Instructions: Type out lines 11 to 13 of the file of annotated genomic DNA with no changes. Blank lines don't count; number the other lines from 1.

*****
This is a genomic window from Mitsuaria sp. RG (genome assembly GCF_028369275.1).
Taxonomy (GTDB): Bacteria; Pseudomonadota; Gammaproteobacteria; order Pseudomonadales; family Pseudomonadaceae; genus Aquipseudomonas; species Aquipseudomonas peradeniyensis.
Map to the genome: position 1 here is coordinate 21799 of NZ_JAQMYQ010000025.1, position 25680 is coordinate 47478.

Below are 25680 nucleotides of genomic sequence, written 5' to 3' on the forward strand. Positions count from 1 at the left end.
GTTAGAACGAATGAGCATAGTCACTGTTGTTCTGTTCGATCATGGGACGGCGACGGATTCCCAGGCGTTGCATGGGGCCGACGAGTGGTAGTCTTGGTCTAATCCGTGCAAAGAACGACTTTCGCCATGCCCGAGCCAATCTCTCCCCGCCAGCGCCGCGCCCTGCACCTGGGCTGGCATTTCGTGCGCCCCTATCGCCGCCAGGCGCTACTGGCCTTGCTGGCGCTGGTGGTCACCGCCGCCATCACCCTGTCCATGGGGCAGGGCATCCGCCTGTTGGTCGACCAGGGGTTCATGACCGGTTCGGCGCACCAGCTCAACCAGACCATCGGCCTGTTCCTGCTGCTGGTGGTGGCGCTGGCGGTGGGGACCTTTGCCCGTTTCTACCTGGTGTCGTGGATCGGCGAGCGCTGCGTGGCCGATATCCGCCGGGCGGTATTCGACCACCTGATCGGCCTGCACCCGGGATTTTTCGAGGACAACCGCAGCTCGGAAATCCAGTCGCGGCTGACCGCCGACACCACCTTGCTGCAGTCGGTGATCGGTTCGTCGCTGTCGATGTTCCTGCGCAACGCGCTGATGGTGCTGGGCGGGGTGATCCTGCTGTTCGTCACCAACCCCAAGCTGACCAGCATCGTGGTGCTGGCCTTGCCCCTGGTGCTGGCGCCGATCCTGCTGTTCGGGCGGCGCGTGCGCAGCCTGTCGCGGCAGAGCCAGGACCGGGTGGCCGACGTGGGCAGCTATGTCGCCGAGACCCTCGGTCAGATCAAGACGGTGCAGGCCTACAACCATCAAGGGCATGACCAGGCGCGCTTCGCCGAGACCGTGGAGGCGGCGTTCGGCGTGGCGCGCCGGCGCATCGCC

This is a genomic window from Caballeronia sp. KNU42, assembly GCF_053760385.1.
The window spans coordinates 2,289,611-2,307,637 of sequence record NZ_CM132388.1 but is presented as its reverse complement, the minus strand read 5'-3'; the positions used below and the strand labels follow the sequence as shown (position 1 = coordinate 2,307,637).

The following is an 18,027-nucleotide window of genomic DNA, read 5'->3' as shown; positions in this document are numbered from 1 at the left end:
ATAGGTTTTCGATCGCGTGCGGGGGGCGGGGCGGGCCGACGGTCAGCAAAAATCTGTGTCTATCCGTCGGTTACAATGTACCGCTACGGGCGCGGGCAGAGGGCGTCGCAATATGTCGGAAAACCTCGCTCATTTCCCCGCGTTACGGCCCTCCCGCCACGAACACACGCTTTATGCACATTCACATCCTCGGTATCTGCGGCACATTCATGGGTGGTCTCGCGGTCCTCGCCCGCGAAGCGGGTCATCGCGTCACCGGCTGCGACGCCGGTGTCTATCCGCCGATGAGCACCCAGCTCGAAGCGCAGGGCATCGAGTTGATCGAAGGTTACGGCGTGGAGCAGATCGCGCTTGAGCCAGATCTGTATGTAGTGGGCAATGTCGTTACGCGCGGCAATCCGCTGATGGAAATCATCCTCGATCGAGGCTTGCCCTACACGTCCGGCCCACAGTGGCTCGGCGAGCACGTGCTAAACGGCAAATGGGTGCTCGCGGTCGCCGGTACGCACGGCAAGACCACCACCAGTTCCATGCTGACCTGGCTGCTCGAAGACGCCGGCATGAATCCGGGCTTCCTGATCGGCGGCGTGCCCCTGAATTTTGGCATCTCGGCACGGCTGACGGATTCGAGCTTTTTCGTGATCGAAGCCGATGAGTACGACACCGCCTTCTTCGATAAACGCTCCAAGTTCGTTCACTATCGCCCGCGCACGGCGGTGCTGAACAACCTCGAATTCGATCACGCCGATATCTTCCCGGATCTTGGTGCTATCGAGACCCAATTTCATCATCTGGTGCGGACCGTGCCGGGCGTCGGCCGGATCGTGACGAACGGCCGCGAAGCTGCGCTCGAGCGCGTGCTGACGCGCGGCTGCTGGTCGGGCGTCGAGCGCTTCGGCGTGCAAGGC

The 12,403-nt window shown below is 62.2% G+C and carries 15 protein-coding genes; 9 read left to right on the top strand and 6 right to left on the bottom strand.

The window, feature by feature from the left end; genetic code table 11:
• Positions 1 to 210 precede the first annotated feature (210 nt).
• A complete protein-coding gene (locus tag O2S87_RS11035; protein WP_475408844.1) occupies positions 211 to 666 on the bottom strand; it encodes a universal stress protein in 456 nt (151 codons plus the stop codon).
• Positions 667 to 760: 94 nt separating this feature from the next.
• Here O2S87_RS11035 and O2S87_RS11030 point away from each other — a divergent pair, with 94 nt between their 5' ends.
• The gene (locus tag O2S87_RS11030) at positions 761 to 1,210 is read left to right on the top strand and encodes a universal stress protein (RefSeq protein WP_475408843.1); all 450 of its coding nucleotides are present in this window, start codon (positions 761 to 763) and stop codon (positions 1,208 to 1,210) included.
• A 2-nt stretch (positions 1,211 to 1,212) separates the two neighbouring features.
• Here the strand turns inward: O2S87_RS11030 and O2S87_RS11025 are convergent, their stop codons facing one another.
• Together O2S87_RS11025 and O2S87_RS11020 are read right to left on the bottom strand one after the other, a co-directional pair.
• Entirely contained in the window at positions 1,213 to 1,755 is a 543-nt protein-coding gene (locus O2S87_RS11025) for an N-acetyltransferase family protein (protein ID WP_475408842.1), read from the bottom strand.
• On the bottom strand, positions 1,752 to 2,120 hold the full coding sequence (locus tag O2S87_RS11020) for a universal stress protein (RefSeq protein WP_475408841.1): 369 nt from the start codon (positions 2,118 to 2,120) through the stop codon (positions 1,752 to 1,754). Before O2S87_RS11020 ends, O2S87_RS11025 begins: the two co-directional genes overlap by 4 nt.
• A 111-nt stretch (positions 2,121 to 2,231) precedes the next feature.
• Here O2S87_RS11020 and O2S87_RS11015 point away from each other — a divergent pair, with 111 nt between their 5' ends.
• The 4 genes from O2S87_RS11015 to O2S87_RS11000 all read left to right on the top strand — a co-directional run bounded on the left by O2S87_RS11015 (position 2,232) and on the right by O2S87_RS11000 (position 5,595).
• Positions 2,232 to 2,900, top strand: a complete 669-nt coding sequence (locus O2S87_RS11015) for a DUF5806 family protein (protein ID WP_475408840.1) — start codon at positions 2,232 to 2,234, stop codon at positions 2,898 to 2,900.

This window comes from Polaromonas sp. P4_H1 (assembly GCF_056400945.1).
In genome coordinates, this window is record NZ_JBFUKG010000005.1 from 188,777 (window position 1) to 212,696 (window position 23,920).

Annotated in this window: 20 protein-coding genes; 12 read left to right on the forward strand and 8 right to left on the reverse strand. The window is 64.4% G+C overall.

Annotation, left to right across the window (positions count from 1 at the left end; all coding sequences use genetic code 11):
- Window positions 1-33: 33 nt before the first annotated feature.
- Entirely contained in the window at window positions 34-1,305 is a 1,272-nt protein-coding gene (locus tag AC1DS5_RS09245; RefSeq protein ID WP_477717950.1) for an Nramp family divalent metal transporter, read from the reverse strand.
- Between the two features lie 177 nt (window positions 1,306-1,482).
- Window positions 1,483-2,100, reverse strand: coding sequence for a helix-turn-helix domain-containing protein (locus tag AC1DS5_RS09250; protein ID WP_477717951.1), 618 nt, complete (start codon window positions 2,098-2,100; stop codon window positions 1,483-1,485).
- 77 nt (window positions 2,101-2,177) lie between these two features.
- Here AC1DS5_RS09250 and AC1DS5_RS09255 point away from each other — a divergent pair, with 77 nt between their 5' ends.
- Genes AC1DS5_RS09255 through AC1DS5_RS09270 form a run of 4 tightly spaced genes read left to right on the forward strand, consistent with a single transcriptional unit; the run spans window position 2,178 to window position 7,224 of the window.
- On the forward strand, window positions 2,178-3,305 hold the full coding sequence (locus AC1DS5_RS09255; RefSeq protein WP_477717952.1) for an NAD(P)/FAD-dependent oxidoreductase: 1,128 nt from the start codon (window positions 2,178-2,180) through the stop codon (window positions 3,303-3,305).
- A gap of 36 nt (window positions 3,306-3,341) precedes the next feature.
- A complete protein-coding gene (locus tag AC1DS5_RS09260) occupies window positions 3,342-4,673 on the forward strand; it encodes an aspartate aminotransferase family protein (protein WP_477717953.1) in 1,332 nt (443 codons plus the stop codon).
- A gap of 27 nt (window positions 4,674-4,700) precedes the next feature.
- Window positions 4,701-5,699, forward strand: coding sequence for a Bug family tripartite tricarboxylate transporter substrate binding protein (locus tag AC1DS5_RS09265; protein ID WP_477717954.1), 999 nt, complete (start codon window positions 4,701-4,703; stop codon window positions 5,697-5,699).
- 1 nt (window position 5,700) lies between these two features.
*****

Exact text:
The window, feature by feature from the left end; genetic code table 11:
• Positions 1 to 210 precede the first annotated feature (210 nt).
• A complete protein-coding gene (locus tag O2S87_RS11035; protein WP_475408844.1) occupies positions 211 to 666 on the bottom strand; it encodes a universal stress protein in 456 nt (151 codons plus the stop codon).